Polish Toledo

This blog is associated with www.polishtoledo.com

Wednesday, August 26, 2009

Lisa Ray

Polish-Indian Lisa Ray, born in Toronto, has been featured in the Canadian edition of Hello magazine as one of the 50 Most Beautiful People' of the country.

She spoke Polish to her maternal grandmother and watched movies of Federico Fellini and Satyajit Ray with her cinephile dad. She was spotted by an agent in a crowd during a family vacation in India when she was 16, when she began modelling.

She was voted Star of the Future at the 2002 Toronto International Film Festival, Top Ten most Beautiful Indian Woman of the Millenium by the Times of India and won the Best Actress in a Canadian film for Water by the Vancouver Critics Circle.

Plenty Polish

Tim Pawlenty, Minnesota Governor often mentioned as a possible candidate for President of the U.S. is a Polish-American. Because he's a Republican, I didn't actually believe it at first. It was also difficult to find a picture of him wearing a red tie. - A kielbasa in every pot and an American made Buick in every garage!

Perhaps he's the type that might follow in Lech Wałęsa's footsteeps. Jump a shipyard gate... and all.

Helpful Husbands

"Super-husbands" wearing t-shirts with the motto "I examine my wife's breasts," went on a parade in the city of Białystok, north east Poland, lately.

Not necessarily a unique idea as American photo to left illustrates.

The demo was part of an unusual campaign reminding women of the necessity of routine breast cancer tests.

Among those wearing the "Super-husband" shirt was deputy chief of the Podlasie province, Bogusław Dębski and Białystok president, Tadeusz Truskolaski, who said that he viewed the t-shirt mostly as a way of gaining publicity for the cause, but, he added, modestly, he didn't want anyone to "think he was bragging".

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Germans Sham-WOW

Der Spiegel's article accusing Poles and other nations of collaborating with Nazis during Word War II, has caused a storm of protest in Poland.

The influential German weekly wrote that Polish farmers, together with Ukrainian gendarmes, French mayors and others were accomplices of the Nazis and were partly responsible for the Holocaust.

The article has caused outrage in Poland. Yesterday, former prime minister Jaroslaw Kaczynski, the head of the Law and Justice party (PiS), strongly criticized Der Spiegel, accusing Germans of trying to free themselves from responsibility for the Holocaust. "If we allow Germans go in for this sort of practice, in the future we will have to pay damages to German soldiers who died during the Warsaw Uprising," said Kaczynski.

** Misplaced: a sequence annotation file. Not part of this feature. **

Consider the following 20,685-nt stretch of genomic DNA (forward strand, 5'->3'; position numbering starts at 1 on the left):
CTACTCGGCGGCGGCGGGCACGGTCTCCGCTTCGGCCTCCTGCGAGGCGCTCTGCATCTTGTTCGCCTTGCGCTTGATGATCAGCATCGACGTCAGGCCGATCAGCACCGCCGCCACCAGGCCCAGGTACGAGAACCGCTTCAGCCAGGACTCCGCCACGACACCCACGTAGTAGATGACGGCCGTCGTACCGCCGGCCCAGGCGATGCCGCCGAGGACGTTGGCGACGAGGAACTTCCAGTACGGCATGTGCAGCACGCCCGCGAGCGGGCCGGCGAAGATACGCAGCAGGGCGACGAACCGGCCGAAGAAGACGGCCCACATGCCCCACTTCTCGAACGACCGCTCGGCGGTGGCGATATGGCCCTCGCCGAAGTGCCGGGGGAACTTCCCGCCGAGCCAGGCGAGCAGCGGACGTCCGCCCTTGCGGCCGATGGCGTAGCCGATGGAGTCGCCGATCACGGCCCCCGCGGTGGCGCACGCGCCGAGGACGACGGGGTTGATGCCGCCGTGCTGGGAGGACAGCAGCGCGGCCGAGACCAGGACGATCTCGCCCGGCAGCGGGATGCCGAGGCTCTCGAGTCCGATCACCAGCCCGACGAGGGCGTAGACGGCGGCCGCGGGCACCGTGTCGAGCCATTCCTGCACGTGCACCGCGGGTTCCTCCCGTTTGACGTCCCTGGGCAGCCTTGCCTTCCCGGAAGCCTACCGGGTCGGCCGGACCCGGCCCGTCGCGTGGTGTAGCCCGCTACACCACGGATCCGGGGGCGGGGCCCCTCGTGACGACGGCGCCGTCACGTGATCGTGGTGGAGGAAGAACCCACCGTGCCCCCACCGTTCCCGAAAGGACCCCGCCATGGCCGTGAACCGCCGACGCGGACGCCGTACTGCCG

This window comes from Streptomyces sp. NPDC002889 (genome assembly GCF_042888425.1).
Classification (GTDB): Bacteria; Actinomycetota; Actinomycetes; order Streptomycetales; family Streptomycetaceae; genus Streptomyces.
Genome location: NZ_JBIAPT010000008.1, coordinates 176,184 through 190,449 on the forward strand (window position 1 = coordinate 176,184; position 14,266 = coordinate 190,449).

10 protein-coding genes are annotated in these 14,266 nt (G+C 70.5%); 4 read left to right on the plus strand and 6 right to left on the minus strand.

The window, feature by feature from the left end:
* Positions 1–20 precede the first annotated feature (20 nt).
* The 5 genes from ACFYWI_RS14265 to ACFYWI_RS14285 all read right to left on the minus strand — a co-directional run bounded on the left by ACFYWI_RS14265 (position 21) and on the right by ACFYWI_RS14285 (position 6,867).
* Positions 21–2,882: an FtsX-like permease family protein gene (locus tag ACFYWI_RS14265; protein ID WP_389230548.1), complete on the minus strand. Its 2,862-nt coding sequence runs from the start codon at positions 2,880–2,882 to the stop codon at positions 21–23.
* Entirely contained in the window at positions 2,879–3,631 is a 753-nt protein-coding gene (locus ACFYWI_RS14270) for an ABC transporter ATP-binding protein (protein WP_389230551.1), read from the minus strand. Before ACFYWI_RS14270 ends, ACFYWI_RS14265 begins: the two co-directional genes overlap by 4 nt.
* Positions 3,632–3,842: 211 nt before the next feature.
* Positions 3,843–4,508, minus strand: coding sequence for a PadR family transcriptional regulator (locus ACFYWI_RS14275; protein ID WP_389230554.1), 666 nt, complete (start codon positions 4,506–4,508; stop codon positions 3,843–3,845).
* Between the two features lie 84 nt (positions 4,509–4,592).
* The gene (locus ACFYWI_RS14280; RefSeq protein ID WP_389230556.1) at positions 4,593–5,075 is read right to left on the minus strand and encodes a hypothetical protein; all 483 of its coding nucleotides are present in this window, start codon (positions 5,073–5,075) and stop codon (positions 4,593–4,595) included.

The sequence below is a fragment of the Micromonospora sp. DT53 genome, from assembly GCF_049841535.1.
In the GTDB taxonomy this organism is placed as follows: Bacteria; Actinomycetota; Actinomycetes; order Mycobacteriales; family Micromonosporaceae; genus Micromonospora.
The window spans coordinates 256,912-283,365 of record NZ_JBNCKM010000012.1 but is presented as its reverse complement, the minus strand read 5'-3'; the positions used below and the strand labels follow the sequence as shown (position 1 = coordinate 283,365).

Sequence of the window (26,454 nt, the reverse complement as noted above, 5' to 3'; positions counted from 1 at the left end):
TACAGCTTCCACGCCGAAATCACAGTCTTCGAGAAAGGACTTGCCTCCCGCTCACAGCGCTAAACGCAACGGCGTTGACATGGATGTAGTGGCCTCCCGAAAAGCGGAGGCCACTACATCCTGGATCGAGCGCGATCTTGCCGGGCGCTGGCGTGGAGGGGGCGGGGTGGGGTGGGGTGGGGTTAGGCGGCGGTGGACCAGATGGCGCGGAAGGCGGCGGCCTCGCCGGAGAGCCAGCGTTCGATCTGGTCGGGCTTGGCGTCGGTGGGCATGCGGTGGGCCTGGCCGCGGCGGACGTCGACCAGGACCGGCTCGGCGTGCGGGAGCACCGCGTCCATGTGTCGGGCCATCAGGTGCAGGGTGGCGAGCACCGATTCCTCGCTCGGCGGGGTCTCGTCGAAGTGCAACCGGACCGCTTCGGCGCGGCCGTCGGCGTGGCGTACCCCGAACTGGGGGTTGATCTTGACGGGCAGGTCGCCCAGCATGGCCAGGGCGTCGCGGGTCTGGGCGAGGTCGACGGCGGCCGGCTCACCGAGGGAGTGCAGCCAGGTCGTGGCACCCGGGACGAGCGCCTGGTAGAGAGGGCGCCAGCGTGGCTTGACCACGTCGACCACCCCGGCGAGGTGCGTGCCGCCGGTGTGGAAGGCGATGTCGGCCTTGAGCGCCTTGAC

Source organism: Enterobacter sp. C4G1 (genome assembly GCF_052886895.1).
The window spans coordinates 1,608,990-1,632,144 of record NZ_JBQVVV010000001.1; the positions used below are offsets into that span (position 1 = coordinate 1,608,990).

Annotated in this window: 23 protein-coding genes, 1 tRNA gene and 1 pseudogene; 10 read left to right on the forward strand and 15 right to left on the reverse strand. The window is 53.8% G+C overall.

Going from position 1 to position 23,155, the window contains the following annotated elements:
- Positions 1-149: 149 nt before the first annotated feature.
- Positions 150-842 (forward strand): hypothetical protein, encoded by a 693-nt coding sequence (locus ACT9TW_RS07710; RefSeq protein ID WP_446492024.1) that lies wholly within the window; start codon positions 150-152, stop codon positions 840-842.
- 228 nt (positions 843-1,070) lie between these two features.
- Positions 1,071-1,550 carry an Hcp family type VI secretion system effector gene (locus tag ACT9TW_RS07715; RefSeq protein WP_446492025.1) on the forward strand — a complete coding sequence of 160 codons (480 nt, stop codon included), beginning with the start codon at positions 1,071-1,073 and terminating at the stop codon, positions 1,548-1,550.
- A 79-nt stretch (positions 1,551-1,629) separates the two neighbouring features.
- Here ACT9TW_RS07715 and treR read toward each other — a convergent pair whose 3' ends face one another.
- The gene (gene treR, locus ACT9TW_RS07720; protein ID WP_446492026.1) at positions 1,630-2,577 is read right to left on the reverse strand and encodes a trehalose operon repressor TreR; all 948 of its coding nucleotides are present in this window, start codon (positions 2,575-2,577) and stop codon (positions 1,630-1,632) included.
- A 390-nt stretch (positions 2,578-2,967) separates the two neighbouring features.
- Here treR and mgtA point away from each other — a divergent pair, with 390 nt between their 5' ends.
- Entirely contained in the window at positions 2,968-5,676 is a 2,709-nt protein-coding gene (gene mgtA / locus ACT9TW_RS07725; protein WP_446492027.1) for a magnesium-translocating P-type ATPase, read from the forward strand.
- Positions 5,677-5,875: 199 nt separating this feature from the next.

Marian Pilka, deputy head of the Polish Right (Prawica Rzeczpospolitej) party condemned the article by Der Spiegel on Polish Radio this morning as an attempt to put the blame for the Holocaust on others. He reminded that the mass murder of Jews during World War II was masterminded by the Third Reich. In Pilka's opinion, the article tries to change Germans' consciousness about the past and relieve their guilt.

Government ministers are also concerned. "Soon it will turn out that Poles were responsible for the outbreak of World War II and Germans were the main victims of the war, because they were expelled [from Poland and elsewhere] after it had finished," said Aleksander Szczyglo, Poland's Defence Minister, commenting on the Der Spiegel's article.

Tuesday, August 11, 2009

It's a Gas, Gas, Gas

Poland produces 340 million tonnes of carbon dioxide annually. Such an amount can be converted to 280 million tonnes of methanol, and then between 80-120 million tonnes of petrol or diesel oil. That is five times more than Poland currently uses yearly, Professor Dobieslaw Nazimek from the Maria Curie-Sklodowska University in Lublin, southeast Poland, told the daily Nasz Dziennik.

That is still only theory, but, scientists in Lublin have invented a way to make it a success. Currently, the artificial photosynthesis of methanol is being assessed from an economic point of view. If everything will work out, massive production of petrol from carbon dioxide will be possible in about three years, Prof. Nazimek claims.

According to preliminary calculations, an apparatus producing 100 million litres of petrol should cost about 100 million zloty (24.2 million euro), which gives about 1 zloty (0.24 euro) per litre of petrol. The business should pay for itself during the first year of functioning, claims Nazimek.

Source: Polskie Radio

To Axe, or Not to Axe

There's an oak tree in the town squar of Jaslo in rural southeastern Poland. The origins of the tree was discovered when plans were made to chop it down to make way for a traffic circle.

"We obtained information that this is no ordinary tree but was put here to mark Adolf Hitler's birthday," said Jaslo's mayor, Maria Kurowska. "So should I try to improve our town's communications or should I allow a memorial to that criminal to remain standing? The choice is simple for me."

Not everybody in this town of 38,000 shared Kurowska's view that the tree must go.

"It was 1942 when the Germans brought a seedling of an oak here and planted it in the centre of the town with all honours, an army orchestra and salutes," said Kazimierz Polak, who was present at the planting ceremony as a child 67 years ago.

"My father told me then that it was Hitler's birthday and we found out later the seedling had come from Braunau am Inn (in Austria) where Hitler was born.

"It's a historic curiosity. What is the oak really guilty of? It's not the tree's fault that it was planted here to honour the biggest criminal and enemy of Poland."

Source of story: U.K. Telegraph